Going Gluten-Free: The First 45 Days

I shifted nervously in my seat as the man sitting across the desk separating us looked at me with a serious expression on his face. “You need to go on a restricted diet,” he told me. “This means no caffeine, processed foods or sugar, red meat, dairy… and no gluten, either.”

“No… gluten?” I said weakly.
“Nope,” replied my naturopath.

“Oh, OK” I managed to say, but in my mind I was screaming, “NOOOOOOOOOOOOOOOOOOOOOOO!!!!!!!!”

If this was a sitcom, the camera would now zoom out to a bird’s eye view of the city, then a satellite view of the country and finally into space looking down at Earth as my anguished cry echoed around the globe.


For the past year, I’ve been struggling with exhaustion and fatigue, partially due to burn-out from two years of intense studying for my Chartered Accountant qualification.

I’d sleep for ten hours and still wake up feeling like I’d been flattened by a steam roller. I needed three or four coffees a day just to function.

This year, I noticed I was falling sick more often than usual. It seemed I’d get a cold or flu every month, and meanwhile the allergies I’ve had since childhood were getting worse. Despite my best efforts (eating well and using multivitamins), I just wasn’t getting any better.

Finally, I made an appointment with a naturopath who ran a few tests and determined the main cause of my complaints to be a leaky gut. And I needed to go off dairy (permanently) and gluten (at least for the short-term).

Going gluten-free (or as close as I could get) was tough. Very tough. My body went into detox mode in the first week. It was not a pleasant experience. Besides the physical discomfort, all I could think of was my favourite foods that I could no longer eat.

Bread. Oatmeal. Udon noodles. Pizza. Cake. Pasta.

Meanwhile I was extremely cranky from going off caffeine cold-turkey. And not only was I now gluten-free, but dairy free. This meant I couldn’t have chocolate to comfort myself.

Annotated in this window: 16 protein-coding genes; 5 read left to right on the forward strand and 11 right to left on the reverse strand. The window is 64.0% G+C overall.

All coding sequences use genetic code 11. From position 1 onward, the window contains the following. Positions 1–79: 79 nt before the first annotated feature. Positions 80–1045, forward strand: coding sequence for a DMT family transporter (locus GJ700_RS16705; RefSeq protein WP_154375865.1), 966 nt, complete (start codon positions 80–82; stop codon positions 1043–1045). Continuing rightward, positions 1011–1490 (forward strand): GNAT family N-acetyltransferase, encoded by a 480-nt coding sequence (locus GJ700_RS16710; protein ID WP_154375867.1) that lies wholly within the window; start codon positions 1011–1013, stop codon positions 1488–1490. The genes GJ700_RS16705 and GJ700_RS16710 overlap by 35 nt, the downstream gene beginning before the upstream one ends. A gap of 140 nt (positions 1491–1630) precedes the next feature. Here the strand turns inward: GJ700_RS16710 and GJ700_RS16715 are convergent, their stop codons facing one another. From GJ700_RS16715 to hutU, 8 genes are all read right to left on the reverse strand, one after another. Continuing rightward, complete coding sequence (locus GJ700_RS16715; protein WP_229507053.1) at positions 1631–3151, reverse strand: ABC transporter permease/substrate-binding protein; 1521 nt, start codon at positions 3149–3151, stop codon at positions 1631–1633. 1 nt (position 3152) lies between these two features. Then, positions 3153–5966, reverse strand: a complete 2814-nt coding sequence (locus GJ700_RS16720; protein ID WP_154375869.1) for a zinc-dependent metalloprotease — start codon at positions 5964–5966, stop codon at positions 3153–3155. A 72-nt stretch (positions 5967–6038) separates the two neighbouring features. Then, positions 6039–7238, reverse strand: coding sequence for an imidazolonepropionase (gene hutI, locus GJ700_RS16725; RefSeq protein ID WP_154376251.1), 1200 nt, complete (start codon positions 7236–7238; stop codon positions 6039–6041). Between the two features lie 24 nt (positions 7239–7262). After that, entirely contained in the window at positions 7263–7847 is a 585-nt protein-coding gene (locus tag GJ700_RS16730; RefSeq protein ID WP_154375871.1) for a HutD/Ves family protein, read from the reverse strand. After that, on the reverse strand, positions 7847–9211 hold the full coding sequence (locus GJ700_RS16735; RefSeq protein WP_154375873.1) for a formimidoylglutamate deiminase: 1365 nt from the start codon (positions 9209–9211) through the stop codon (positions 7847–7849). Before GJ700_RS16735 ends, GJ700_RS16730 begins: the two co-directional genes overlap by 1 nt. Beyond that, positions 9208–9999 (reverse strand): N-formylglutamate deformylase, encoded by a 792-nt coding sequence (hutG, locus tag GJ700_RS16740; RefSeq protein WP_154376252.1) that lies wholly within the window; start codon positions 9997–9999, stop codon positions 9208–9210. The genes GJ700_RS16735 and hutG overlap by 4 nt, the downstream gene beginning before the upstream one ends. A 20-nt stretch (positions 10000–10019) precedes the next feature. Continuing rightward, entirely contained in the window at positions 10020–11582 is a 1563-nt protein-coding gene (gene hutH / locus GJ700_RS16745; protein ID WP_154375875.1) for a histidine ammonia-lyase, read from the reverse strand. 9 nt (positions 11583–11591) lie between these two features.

So I sulked, and bitched and moaned to anyone who would listen (ie, on Twitter) about how awful this was. Then, a Twitter friend reminded me that I could see this as an opportunity to explore gluten-free cuisine and pointed me to Shauna Ahern’s excellent resource Gluten Free Girl.

No, going gluten-free is not the end of the world. As as my naturopath pointed out, my native Asian cuisine is already mostly gluten-free. So I switched my soy sauce for tamari, and cut out wheat, oats and other gluten-containing foods from my diet. Meanwhile I began getting used to the taste of buckwheat- it’s actually quite tasty although it lacks the refined flavour of wheat.

Two weeks later, my energy started coming back, and I was surprised to discover I could make it through the day without any coffee. I noticed that my body began shedding fat, as well as some of the abdominal bloat that didn’t seem to shift with exercise. Hey, I thought to myself. This gluten-free thing isn’t so bad after all.

I still have some way to go before I get my health to an optimal level, but I believe going gluten-free has allowed me to see the light at the end of the tunnel. Hopefully I can re-introduce some occasional gluten back into my diet later on, but I know that my diet will have to be mostly gluten-free from now on.

And I’m OK with that.